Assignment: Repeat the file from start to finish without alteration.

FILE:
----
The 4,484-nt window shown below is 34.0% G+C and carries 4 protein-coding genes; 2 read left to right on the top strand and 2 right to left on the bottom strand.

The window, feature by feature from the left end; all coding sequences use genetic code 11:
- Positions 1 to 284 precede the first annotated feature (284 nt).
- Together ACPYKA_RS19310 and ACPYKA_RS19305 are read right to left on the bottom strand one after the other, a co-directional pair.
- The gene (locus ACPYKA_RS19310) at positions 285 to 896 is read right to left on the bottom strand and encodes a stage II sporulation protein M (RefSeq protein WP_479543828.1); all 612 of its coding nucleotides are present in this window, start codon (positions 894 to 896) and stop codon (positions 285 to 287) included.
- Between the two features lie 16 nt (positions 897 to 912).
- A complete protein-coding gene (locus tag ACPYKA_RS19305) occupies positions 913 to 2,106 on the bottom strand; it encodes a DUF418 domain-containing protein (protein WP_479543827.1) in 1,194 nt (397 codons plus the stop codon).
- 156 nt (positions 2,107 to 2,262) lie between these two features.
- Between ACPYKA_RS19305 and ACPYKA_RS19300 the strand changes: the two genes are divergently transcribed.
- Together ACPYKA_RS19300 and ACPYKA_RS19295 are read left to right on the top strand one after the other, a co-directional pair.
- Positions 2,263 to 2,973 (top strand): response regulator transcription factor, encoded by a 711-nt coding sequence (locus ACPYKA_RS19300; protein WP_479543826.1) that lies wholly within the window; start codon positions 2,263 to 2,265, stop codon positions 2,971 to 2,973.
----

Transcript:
The 4,484-nt window shown below is 34.0% G+C and carries 4 protein-coding genes; 2 read left to right on the top strand and 2 right to left on the bottom strand.

The window, feature by feature from the left end; all coding sequences use genetic code 11:
- Positions 1 to 284 precede the first annotated feature (284 nt).
- Together ACPYKA_RS19310 and ACPYKA_RS19305 are read right to left on the bottom strand one after the other, a co-directional pair.
- The gene (locus ACPYKA_RS19310) at positions 285 to 896 is read right to left on the bottom strand and encodes a stage II sporulation protein M (RefSeq protein WP_479543828.1); all 612 of its coding nucleotides are present in this window, start codon (positions 894 to 896) and stop codon (positions 285 to 287) included.
- Between the two features lie 16 nt (positions 897 to 912).
- A complete protein-coding gene (locus tag ACPYKA_RS19305) occupies positions 913 to 2,106 on the bottom strand; it encodes a DUF418 domain-containing protein (protein WP_479543827.1) in 1,194 nt (397 codons plus the stop codon).
- 156 nt (positions 2,107 to 2,262) lie between these two features.
- Between ACPYKA_RS19305 and ACPYKA_RS19300 the strand changes: the two genes are divergently transcribed.
- Together ACPYKA_RS19300 and ACPYKA_RS19295 are read left to right on the top strand one after the other, a co-directional pair.
- Positions 2,263 to 2,973 (top strand): response regulator transcription factor, encoded by a 711-nt coding sequence (locus ACPYKA_RS19300; protein WP_479543826.1) that lies wholly within the window; start codon positions 2,263 to 2,265, stop codon positions 2,971 to 2,973.